Bud­get warn­ing

White House de­tails im­pact of loom­ing cuts

Modern Healthcare - - LATE NEWS - Rich Daly

The Obama ad­min­is­tra­tion is warn­ing that bud­get cuts sched­uled for March 1 would hit es­pe­cially hard in men­tal health­care, med­i­cal re­search and the drug ap­proval process. On Fri­day, the ad­min­is­tra­tion re­leased de­tails of some of the non­mil­i­tary cuts un­der the Bud­get Con­trol Act of 2011, which re­quired $1.2 tril­lion in across-the-board spend­ing cuts from most fed­eral pro­grams over 10 years. The White House pa­per said the cuts would mean the loss of 12,000 re­search po­si­tions funded by grants from the Na­tional In­sti­tutes of Health and the end of treat­ment for 373,000 peo­ple with men­tal ill­ness due to re­duc­tions in the Men­tal Health Block Grant.

The pa­per also warned that ad­min­is­tra­tive cuts at the FDA’s Cen­ter for Drug Eval­u­a­tion and Re­search could re­sult in “de­lays in new drug ap­provals.”

The ad­min­is­tra­tion pre­vi­ously of­fered more de­tailed ac­counts of the so-called se­quester’s im­pacts on fed­eral agen­cies but now says the ef­fects could be worse. That is be­cause the roughly 5% an­nual re­duc­tion in non­de­fense fed­eral pro­grams would need to oc­cur with only seven months re­main­ing in the fis­cal year so they would deepen to an “ef­fec­tive” 9% cut in those pro­grams’ bud­gets.

The mes­sage fol­lowed a grow­ing num­ber of state­ments by Repub­li­can law­mak­ers that they ex­pect the re­duc­tions won’t be averted or de­layed again, much to the alarm of Democrats.

The pres­i­dent has urged Repub­li­cans to ac­cept a package of al­ter­nate cuts and taxes to al­low for a short de­lay while a per­ma­nent re­place­ment to se­quester is devel­oped. The se­quester was pre­vi­ously sched­uled to be­gin Jan. 2 but was de­layed by an end-of-the-year deal.

Un­men­tioned in Fri­day’s pa­per was the 2% cut to Medi­care provider and in­surer pay­ments that also will oc­cur un­der the se­quester. That re­duc­tion would elim­i­nate $100 bil­lion in Medi­care spend­ing over 10 years, in­clud­ing $3 bil­lion in the cur­rent fis­cal year, ac­cord­ing to up­dated es­ti­mates re­leased this week by the Con­gres­sional Bud­get Of­fice.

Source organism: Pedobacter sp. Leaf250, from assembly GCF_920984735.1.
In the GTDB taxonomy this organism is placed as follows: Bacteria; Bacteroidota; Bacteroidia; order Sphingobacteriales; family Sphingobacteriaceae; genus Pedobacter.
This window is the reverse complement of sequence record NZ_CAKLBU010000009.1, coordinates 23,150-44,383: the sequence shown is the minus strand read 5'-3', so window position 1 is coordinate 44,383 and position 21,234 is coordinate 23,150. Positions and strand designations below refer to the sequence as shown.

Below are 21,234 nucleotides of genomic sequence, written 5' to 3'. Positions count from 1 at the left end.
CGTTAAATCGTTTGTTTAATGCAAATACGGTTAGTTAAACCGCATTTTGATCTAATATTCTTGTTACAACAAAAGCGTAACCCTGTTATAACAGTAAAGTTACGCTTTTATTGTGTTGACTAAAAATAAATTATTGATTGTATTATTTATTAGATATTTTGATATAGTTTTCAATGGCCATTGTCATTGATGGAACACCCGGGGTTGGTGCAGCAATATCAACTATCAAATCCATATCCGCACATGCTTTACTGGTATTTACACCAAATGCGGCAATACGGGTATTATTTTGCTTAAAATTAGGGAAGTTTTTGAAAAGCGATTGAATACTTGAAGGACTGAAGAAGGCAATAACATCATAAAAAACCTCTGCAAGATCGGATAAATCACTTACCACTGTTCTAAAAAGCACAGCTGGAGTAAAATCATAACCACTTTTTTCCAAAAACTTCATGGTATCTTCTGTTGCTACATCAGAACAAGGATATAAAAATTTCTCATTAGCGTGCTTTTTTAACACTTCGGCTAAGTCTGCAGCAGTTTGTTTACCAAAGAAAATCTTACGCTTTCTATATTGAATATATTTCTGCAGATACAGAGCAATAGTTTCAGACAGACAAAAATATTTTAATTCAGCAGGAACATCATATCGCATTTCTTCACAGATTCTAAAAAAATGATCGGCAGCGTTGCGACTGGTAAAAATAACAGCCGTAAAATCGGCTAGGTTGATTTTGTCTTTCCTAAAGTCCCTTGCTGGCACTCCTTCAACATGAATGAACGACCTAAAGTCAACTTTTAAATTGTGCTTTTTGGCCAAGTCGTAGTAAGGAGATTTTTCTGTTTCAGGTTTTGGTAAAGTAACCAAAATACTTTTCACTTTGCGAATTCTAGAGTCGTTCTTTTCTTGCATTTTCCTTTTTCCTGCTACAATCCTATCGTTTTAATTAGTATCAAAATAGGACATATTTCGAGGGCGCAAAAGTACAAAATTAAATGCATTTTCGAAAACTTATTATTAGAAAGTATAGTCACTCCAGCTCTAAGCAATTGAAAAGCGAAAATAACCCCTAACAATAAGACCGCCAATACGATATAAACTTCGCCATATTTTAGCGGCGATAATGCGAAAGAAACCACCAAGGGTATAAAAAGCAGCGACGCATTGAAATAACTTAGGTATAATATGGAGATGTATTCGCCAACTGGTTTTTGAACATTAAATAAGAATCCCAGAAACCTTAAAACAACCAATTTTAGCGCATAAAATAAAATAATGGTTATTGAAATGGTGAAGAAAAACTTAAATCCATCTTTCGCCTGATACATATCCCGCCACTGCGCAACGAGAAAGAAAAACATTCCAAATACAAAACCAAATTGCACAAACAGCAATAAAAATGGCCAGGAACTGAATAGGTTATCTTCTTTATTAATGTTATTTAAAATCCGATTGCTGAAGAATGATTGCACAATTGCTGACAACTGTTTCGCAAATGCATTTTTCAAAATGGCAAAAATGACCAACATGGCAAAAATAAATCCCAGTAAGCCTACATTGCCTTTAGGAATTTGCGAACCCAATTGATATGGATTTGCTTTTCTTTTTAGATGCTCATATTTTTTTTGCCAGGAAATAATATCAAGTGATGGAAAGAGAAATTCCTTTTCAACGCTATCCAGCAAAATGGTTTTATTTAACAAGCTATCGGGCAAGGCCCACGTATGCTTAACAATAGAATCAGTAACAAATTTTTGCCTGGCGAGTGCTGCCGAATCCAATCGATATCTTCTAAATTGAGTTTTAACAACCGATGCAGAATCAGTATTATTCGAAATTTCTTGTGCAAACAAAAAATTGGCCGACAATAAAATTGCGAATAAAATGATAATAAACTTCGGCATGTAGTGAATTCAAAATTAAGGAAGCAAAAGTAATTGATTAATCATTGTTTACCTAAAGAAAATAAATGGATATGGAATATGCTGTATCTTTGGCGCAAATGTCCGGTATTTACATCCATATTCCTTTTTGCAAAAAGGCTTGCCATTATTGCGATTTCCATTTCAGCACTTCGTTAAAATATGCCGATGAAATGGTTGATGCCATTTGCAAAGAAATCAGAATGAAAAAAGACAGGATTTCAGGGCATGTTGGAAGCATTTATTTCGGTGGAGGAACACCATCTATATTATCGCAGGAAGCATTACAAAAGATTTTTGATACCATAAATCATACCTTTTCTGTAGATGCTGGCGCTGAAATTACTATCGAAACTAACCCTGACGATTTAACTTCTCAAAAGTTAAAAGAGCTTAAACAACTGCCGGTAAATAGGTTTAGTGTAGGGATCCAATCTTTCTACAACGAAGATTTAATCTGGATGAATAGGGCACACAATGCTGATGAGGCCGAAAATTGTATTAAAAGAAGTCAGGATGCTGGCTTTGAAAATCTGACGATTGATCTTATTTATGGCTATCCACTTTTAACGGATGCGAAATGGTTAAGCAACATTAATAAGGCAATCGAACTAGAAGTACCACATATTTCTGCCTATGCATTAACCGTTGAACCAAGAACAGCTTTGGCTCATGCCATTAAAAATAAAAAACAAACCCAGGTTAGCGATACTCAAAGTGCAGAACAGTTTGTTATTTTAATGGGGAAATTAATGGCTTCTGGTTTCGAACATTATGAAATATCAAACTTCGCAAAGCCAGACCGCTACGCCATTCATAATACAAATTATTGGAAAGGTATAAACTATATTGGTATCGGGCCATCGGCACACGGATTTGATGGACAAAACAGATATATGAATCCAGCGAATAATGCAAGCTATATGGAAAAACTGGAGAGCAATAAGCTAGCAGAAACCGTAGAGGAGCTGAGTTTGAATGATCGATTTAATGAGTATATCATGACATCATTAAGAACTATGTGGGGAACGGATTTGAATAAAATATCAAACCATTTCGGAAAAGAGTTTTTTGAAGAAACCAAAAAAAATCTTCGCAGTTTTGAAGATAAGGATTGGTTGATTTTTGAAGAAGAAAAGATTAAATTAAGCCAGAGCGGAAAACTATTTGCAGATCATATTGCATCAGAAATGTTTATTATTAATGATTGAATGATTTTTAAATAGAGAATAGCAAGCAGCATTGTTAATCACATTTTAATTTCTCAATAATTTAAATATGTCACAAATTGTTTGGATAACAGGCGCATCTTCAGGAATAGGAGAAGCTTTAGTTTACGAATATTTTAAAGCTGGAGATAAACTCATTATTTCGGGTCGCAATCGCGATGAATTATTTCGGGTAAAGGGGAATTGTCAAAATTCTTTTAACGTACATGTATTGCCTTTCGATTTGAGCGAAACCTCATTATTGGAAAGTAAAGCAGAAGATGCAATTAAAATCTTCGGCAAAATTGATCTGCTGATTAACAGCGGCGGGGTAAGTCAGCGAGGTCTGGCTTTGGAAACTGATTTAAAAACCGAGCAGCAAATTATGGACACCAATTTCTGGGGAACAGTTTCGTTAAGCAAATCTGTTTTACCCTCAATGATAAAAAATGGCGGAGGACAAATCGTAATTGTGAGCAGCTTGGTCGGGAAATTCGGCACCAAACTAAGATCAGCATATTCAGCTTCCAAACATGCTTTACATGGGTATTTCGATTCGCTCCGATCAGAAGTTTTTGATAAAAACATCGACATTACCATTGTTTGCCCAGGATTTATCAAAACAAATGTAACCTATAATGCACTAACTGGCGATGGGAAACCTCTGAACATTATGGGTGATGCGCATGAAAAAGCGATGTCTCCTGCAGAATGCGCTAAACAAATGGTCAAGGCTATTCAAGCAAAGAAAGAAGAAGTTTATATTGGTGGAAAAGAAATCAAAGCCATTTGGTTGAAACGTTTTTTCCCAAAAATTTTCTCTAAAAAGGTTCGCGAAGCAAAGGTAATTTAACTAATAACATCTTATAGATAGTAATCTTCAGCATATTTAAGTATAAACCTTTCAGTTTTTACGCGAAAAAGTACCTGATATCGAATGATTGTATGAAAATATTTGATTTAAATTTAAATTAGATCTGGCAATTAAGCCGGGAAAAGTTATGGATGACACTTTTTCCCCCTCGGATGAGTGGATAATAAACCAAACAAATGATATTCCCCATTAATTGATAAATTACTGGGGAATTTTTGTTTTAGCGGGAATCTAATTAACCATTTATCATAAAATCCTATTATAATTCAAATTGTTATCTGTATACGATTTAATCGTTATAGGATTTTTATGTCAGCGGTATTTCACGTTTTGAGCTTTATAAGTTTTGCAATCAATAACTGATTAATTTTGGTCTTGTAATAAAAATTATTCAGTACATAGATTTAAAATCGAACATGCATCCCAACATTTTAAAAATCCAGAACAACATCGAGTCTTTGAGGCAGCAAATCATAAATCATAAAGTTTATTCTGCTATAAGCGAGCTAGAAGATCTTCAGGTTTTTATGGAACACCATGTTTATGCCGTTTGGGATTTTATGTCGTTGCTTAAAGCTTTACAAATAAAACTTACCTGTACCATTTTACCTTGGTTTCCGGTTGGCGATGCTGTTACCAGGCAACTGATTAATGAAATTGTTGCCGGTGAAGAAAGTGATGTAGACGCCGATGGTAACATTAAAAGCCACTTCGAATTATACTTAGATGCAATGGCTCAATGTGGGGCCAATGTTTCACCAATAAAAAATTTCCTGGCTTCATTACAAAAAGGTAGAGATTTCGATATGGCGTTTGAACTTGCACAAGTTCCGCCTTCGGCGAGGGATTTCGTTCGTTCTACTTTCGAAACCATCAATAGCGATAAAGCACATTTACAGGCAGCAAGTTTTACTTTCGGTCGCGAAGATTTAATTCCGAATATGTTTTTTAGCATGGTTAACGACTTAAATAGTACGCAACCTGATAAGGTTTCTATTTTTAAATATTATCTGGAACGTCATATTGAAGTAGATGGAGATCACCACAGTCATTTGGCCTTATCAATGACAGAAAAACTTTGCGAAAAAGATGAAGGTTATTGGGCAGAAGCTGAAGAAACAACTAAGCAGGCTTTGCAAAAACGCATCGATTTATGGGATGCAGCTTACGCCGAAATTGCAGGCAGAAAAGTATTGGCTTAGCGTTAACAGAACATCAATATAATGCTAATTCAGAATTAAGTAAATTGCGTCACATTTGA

“Cuts to physi­cian pay­ments re­sult­ing from se­ques­tra­tion would fur­ther desta­bi­lize the Medi­care pro­gram and com­pound the al­ready dire sit­u­a­tion for med­i­cal group prac­tices caused by the sus­tain­able growth rate for­mula,” Dr. Su­san Tur­ney, pres­i­dent and CEO of the MGMA-ACMPE, wrote in a Feb. 8 let­ter to con­gres­sional lead­ers.

Sev­eral provider ad­vo­cates, how­ever, said in re­cent in­ter­views that they were re­signed to the cuts tak­ing ef­fect be­cause of the po­lit­i­cal stale­mate and were de­vel­op­ing strate­gies to re­verse them later. “The prob­a­bil­i­ties are very high that the se­quester will go into ef­fect,” said Ken­neth Raske, pres­i­dent of Greater New York Hospi­tal As­so­ci­a­tion.

Oth­ers have raised con­cerns that a package of re­place­ment cuts, which the ad­min­is­tra­tion has avoided spec­i­fy­ing, could be worse than the se­quester. For in­stance, some pro­pos­als have sur­faced to re­place de­fense cuts with fur­ther re­duced pay­ments to providers, said Alan Rosen­bloom, pres­i­dent of the Al­liance for Qual­ity Nurs­ing Home Care. “Un­der the present po­lit­i­cal sit­u­a­tion, there is still con­cern that they could re­place a meat ax ap­proach with some­thing that is still a very blunt in­stru­ment,” he said.

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